The finding, published in the current Journal of Policy Analysis and Management, adds to an increasing body of evidence that significant numbers of welfare recipients experience barriers to employment. Mental health problems and substance use or abuse are obstacles to work activity. The paper is online: http://www3.interscience.wiley.com/cgi-bin/jhome/34787
"Policy-makers and program managers must seek strategies to provide a range of support services that can help those on welfare overcome common barriers to employment," said Scott W. Allard, assistant professor of political science and public policy at Brown University, the study's lead author. "Mitigating the effects of distance may require transportation assistance or on-site childcare programs."
Researchers studied 668 women by combining information about service use among welfare recipients in the Detroit metropolitan area in 1999 with information about access to mental health and substance abuse service providers. Forty percent of the women met diagnostic criteria for at least one mental health disorder, and 7 percent indicated substance or alcohol abuse in the 12 months prior to the survey.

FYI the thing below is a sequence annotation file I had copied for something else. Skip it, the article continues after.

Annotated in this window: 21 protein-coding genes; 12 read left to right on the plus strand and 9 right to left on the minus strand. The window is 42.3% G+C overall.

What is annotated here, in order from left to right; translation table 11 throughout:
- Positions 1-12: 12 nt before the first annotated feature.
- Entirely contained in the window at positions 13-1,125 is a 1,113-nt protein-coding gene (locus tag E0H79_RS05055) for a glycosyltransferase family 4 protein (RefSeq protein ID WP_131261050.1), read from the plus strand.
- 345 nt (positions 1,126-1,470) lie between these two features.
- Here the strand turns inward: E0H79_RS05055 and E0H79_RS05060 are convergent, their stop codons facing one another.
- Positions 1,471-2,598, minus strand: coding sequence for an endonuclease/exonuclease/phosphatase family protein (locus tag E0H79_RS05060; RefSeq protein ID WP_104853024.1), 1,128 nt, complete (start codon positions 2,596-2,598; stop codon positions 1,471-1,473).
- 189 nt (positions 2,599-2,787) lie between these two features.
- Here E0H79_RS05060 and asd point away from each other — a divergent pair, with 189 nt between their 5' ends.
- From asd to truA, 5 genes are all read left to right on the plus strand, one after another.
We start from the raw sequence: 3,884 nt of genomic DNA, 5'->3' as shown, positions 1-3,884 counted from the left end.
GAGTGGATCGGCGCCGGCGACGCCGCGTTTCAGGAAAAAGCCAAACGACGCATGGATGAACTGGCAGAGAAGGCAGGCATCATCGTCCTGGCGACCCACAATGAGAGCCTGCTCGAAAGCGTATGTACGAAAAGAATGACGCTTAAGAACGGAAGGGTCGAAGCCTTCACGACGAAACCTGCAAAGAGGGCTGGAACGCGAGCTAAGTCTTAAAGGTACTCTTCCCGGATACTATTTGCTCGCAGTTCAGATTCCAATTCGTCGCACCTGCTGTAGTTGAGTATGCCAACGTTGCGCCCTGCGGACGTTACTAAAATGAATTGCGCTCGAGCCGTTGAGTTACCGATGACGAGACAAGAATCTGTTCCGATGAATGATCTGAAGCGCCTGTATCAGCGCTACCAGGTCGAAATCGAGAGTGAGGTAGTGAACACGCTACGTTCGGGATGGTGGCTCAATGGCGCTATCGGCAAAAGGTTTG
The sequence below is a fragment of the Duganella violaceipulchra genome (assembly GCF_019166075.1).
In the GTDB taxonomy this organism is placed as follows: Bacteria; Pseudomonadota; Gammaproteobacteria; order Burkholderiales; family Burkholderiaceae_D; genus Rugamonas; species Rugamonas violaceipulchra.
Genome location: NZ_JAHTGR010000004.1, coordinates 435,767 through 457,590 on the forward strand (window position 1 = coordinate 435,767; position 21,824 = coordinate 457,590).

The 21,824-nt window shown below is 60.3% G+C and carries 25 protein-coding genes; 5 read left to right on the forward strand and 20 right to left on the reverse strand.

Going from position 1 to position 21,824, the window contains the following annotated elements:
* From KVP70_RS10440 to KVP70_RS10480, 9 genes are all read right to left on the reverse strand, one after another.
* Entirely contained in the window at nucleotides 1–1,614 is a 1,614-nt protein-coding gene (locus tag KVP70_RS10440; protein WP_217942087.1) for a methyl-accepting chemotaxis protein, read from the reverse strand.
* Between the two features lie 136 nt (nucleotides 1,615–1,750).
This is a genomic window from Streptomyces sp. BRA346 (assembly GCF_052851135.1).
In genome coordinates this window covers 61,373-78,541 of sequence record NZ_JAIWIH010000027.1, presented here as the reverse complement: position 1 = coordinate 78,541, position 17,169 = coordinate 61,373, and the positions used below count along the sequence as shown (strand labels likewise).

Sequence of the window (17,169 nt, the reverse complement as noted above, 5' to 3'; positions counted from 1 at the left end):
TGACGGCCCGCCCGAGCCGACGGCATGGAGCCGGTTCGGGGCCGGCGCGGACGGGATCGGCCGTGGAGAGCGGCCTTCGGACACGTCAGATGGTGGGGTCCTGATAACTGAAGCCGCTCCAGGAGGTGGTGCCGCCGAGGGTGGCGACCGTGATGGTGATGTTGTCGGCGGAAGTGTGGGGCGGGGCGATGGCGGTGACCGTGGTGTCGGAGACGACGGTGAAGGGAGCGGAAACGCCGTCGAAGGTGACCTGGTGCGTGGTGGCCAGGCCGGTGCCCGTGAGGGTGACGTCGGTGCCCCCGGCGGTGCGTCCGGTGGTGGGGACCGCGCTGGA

The study defined access to service providers as the number of outpatient mental health or substance abuse treatment facilities within a 1.5-mile radius and a 3-mile radius of a woman's residence. The distances were selected based on information from social service administrators regarding expected commuting distances for welfare recipients.